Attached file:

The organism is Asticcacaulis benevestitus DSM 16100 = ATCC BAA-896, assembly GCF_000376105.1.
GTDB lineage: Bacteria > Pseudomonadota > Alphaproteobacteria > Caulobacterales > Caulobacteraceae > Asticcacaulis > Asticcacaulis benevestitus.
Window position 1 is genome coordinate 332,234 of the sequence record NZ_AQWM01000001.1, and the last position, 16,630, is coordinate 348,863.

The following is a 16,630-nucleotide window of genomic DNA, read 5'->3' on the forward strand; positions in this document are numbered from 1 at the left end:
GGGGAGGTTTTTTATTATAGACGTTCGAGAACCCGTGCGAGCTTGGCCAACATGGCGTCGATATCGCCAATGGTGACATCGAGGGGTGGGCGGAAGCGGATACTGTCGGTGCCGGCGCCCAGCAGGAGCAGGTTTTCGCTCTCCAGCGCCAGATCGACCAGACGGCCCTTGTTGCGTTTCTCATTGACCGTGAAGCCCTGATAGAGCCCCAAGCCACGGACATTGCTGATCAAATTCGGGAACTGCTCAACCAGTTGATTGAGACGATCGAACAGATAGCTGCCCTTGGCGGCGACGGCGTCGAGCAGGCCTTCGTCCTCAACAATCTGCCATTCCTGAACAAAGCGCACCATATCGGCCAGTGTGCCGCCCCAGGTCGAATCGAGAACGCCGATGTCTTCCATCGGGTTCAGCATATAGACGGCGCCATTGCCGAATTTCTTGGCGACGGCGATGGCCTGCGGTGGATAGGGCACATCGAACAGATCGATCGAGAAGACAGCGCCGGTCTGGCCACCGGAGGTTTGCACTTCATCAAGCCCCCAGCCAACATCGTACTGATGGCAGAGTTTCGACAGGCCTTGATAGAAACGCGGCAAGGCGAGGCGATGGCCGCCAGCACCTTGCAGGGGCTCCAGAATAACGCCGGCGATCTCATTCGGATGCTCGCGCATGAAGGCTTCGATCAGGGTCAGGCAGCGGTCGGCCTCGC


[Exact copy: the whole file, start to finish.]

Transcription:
The organism is Asticcacaulis benevestitus DSM 16100 = ATCC BAA-896, assembly GCF_000376105.1.
GTDB lineage: Bacteria > Pseudomonadota > Alphaproteobacteria > Caulobacterales > Caulobacteraceae > Asticcacaulis > Asticcacaulis benevestitus.
Window position 1 is genome coordinate 332,234 of the sequence record NZ_AQWM01000001.1, and the last position, 16,630, is coordinate 348,863.

The following is a 16,630-nucleotide window of genomic DNA, read 5'->3' on the forward strand; positions in this document are numbered from 1 at the left end:
GGGGAGGTTTTTTATTATAGACGTTCGAGAACCCGTGCGAGCTTGGCCAACATGGCGTCGATATCGCCAATGGTGACATCGAGGGGTGGGCGGAAGCGGATACTGTCGGTGCCGGCGCCCAGCAGGAGCAGGTTTTCGCTCTCCAGCGCCAGATCGACCAGACGGCCCTTGTTGCGTTTCTCATTGACCGTGAAGCCCTGATAGAGCCCCAAGCCACGGACATTGCTGATCAAATTCGGGAACTGCTCAACCAGTTGATTGAGACGATCGAACAGATAGCTGCCCTTGGCGGCGACGGCGTCGAGCAGGCCTTCGTCCTCAACAATCTGCCATTCCTGAACAAAGCGCACCATATCGGCCAGTGTGCCGCCCCAGGTCGAATCGAGAACGCCGATGTCTTCCATCGGGTTCAGCATATAGACGGCGCCATTGCCGAATTTCTTGGCGACGGCGATGGCCTGCGGTGGATAGGGCACATCGAACAGATCGATCGAGAAGACAGCGCCGGTCTGGCCACCGGAGGTTTGCACTTCATCAAGCCCCCAGCCAACATCGTACTGATGGCAGAGTTTCGACAGGCCTTGATAGAAACGCGGCAAGGCGAGGCGATGGCCGCCAGCACCTTGCAGGGGCTCCAGAATAACGCCGGCGATCTCATTCGGATGCTCGCGCATGAAGGCTTCGATCAGGGTCAGGCAGCGGTCGGCCTCGC